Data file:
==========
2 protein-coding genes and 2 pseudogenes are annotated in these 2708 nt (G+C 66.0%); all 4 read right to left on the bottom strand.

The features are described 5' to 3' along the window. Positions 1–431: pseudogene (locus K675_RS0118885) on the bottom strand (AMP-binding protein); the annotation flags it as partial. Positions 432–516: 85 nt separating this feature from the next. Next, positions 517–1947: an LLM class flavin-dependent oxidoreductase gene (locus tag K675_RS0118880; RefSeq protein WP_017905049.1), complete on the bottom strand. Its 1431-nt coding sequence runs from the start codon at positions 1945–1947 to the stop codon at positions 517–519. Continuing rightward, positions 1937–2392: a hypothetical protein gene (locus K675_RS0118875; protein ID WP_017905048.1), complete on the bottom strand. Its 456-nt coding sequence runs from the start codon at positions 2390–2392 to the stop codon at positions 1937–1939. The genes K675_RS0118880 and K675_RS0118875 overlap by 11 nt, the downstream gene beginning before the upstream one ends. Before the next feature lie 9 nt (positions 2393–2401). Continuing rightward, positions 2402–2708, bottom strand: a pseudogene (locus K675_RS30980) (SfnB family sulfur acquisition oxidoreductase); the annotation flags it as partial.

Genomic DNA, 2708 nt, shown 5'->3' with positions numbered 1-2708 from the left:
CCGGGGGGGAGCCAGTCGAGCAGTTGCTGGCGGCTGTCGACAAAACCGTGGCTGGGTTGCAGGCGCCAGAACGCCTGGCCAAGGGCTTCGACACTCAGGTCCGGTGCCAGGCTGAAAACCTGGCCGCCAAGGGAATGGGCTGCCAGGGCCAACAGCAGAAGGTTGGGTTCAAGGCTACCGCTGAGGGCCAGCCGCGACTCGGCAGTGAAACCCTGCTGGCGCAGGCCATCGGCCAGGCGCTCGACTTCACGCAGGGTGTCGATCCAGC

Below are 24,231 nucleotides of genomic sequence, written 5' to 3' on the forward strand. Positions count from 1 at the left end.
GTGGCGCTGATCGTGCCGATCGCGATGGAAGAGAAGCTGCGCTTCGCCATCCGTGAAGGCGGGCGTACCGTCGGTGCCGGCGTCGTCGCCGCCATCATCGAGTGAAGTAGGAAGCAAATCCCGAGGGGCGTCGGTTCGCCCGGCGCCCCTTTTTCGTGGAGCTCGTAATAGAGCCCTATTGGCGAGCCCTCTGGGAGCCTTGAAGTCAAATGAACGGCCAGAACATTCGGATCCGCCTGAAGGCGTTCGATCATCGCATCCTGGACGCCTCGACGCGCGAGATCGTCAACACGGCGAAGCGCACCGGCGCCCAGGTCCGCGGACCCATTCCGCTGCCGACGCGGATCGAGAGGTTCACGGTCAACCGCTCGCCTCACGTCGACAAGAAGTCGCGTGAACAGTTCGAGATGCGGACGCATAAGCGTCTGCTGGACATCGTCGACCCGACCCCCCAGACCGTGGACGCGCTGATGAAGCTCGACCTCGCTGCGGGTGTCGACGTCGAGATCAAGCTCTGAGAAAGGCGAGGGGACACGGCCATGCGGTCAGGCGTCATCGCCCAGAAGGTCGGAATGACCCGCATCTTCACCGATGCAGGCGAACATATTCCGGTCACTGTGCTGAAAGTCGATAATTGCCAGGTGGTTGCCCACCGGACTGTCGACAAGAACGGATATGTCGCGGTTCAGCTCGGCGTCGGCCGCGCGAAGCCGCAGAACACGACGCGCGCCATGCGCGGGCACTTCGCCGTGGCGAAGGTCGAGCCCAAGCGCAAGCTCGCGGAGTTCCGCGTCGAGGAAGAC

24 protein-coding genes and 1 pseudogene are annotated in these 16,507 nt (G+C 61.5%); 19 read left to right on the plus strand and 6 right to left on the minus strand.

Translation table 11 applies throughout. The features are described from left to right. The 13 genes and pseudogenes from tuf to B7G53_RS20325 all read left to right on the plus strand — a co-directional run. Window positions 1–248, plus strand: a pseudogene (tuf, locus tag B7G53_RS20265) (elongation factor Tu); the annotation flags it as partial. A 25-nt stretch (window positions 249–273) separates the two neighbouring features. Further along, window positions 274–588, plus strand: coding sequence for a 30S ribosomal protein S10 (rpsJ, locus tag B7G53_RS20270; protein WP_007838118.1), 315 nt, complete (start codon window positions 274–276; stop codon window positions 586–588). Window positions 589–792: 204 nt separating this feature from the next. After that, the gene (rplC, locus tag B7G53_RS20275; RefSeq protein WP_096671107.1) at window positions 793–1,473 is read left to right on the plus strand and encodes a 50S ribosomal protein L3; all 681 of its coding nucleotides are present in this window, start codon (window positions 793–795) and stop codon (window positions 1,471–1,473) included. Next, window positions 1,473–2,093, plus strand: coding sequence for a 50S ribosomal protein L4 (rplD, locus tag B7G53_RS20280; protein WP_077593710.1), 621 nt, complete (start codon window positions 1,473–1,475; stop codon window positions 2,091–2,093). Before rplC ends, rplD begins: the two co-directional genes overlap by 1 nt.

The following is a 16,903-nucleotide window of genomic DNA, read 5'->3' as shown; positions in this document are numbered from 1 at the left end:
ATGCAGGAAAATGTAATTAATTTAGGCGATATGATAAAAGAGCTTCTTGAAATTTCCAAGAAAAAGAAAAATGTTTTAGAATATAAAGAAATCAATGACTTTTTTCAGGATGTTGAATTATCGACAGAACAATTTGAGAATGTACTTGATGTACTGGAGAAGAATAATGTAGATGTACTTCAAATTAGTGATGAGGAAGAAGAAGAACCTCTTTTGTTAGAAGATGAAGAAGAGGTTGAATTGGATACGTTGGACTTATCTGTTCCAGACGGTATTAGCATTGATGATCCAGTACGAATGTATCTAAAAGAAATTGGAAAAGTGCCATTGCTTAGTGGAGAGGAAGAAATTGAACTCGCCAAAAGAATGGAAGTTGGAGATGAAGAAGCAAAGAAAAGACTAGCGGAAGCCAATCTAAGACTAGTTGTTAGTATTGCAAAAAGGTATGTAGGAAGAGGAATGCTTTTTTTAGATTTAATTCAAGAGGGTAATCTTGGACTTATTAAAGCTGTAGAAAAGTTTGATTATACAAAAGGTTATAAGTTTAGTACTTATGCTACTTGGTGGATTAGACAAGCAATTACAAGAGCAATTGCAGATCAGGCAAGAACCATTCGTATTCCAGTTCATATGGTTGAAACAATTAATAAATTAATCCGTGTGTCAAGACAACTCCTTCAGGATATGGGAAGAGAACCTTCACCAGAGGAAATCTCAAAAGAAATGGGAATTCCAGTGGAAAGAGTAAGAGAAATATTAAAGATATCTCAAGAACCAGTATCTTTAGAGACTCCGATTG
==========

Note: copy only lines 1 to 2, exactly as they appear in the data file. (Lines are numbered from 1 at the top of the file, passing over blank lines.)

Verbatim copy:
2 protein-coding genes and 2 pseudogenes are annotated in these 2708 nt (G+C 66.0%); all 4 read right to left on the bottom strand.

The features are described 5' to 3' along the window. Positions 1–431: pseudogene (locus K675_RS0118885) on the bottom strand (AMP-binding protein); the annotation flags it as partial. Positions 432–516: 85 nt separating this feature from the next. Next, positions 517–1947: an LLM class flavin-dependent oxidoreductase gene (locus tag K675_RS0118880; RefSeq protein WP_017905049.1), complete on the bottom strand. Its 1431-nt coding sequence runs from the start codon at positions 1945–1947 to the stop codon at positions 517–519. Continuing rightward, positions 1937–2392: a hypothetical protein gene (locus K675_RS0118875; protein ID WP_017905048.1), complete on the bottom strand. Its 456-nt coding sequence runs from the start codon at positions 2390–2392 to the stop codon at positions 1937–1939. The genes K675_RS0118880 and K675_RS0118875 overlap by 11 nt, the downstream gene beginning before the upstream one ends. Before the next feature lie 9 nt (positions 2393–2401). Continuing rightward, positions 2402–2708, bottom strand: a pseudogene (locus K675_RS30980) (SfnB family sulfur acquisition oxidoreductase); the annotation flags it as partial.